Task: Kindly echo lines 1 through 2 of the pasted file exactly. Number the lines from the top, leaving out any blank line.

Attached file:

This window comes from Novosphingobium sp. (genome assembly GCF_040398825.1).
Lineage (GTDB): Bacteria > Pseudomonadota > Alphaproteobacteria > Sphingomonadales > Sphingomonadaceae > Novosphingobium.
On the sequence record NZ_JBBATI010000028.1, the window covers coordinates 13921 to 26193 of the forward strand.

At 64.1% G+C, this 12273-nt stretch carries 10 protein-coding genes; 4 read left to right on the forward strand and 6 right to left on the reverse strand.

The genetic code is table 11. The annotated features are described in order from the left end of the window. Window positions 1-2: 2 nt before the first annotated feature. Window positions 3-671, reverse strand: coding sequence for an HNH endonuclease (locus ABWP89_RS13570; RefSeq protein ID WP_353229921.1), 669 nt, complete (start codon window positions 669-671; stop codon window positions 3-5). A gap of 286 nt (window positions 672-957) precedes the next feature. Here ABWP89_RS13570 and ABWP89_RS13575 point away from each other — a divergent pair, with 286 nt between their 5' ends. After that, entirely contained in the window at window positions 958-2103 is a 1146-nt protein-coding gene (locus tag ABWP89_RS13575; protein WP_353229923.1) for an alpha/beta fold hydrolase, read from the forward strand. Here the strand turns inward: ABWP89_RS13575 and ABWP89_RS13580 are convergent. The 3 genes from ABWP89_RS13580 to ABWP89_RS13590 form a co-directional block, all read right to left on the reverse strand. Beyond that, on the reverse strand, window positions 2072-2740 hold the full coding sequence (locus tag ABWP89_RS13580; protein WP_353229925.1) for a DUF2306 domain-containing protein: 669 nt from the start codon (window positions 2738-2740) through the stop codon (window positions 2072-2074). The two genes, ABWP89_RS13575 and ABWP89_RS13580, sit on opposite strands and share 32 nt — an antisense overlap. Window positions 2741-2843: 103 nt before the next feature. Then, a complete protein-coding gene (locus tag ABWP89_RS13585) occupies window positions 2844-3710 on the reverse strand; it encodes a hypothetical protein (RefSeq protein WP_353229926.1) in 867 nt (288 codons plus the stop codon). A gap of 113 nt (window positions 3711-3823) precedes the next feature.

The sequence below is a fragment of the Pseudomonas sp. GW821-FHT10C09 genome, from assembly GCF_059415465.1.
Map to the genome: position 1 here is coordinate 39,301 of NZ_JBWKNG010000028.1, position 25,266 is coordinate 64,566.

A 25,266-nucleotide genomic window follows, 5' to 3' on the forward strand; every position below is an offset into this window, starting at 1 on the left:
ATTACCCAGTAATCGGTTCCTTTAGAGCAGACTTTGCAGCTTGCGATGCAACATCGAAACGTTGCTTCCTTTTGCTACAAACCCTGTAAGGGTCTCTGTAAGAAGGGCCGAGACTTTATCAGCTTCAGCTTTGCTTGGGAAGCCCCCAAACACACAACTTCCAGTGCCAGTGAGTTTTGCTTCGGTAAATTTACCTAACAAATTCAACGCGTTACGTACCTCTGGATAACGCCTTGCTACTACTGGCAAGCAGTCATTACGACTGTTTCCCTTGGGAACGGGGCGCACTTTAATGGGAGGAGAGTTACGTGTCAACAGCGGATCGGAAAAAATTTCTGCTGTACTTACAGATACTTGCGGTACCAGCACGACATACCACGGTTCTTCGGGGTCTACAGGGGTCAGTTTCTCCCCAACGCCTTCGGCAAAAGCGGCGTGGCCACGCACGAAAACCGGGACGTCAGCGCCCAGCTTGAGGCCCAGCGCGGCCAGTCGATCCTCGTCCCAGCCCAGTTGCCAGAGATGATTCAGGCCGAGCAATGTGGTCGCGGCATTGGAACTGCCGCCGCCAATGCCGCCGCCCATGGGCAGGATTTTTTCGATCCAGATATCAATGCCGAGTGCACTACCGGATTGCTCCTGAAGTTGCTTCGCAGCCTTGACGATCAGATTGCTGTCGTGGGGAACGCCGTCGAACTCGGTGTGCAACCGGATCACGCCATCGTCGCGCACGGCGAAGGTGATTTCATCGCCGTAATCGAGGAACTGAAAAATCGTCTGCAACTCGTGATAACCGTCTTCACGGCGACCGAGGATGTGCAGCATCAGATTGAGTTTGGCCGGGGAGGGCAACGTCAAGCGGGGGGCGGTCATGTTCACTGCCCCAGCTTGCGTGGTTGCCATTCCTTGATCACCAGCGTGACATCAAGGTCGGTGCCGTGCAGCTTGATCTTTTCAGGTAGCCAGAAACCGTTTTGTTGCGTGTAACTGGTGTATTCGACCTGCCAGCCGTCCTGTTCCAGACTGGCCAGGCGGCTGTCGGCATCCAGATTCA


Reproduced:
This window comes from Novosphingobium sp. (genome assembly GCF_040398825.1).
Lineage (GTDB): Bacteria > Pseudomonadota > Alphaproteobacteria > Sphingomonadales > Sphingomonadaceae > Novosphingobium.